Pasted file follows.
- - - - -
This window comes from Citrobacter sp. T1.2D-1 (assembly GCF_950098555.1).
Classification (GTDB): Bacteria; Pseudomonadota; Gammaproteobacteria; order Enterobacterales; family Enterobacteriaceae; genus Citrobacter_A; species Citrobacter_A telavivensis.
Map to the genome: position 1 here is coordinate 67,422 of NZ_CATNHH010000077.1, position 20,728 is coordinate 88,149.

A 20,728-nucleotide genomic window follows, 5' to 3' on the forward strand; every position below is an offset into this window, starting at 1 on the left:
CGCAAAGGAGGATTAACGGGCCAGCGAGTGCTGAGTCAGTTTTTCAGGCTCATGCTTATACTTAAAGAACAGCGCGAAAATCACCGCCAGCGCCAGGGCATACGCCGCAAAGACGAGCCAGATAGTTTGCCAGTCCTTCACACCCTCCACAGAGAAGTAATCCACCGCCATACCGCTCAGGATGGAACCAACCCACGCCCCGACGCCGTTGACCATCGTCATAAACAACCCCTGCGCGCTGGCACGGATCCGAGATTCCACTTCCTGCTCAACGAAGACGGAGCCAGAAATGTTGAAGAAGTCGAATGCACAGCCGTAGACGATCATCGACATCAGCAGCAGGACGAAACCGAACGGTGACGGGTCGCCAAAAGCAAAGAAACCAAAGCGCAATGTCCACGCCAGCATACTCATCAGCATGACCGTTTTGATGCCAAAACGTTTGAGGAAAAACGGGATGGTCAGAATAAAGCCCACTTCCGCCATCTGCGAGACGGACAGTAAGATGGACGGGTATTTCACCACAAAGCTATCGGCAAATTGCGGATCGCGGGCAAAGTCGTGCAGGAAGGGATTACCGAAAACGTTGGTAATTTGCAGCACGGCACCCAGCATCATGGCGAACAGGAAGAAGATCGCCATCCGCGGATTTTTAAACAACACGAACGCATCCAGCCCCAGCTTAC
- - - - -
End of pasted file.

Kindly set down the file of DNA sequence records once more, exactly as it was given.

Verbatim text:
This window comes from Citrobacter sp. T1.2D-1 (assembly GCF_950098555.1).
Classification (GTDB): Bacteria; Pseudomonadota; Gammaproteobacteria; order Enterobacterales; family Enterobacteriaceae; genus Citrobacter_A; species Citrobacter_A telavivensis.
Map to the genome: position 1 here is coordinate 67,422 of NZ_CATNHH010000077.1, position 20,728 is coordinate 88,149.

A 20,728-nucleotide genomic window follows, 5' to 3' on the forward strand; every position below is an offset into this window, starting at 1 on the left:
CGCAAAGGAGGATTAACGGGCCAGCGAGTGCTGAGTCAGTTTTTCAGGCTCATGCTTATACTTAAAGAACAGCGCGAAAATCACCGCCAGCGCCAGGGCATACGCCGCAAAGACGAGCCAGATAGTTTGCCAGTCCTTCACACCCTCCACAGAGAAGTAATCCACCGCCATACCGCTCAGGATGGAACCAACCCACGCCCCGACGCCGTTGACCATCGTCATAAACAACCCCTGCGCGCTGGCACGGATCCGAGATTCCACTTCCTGCTCAACGAAGACGGAGCCAGAAATGTTGAAGAAGTCGAATGCACAGCCGTAGACGATCATCGACATCAGCAGCAGGACGAAACCGAACGGTGACGGGTCGCCAAAAGCAAAGAAACCAAAGCGCAATGTCCACGCCAGCATACTCATCAGCATGACCGTTTTGATGCCAAAACGTTTGAGGAAAAACGGGATGGTCAGAATAAAGCCCACTTCCGCCATCTGCGAGACGGACAGTAAGATGGACGGGTATTTCACCACAAAGCTATCGGCAAATTGCGGATCGCGGGCAAAGTCGTGCAGGAAGGGATTACCGAAAACGTTGGTAATTTGCAGCACGGCACCCAGCATCATGGCGAACAGGAAGAAGATCGCCATCCGCGGATTTTTAAACAACACGAACGCATCCAGCCCCAGCTTAC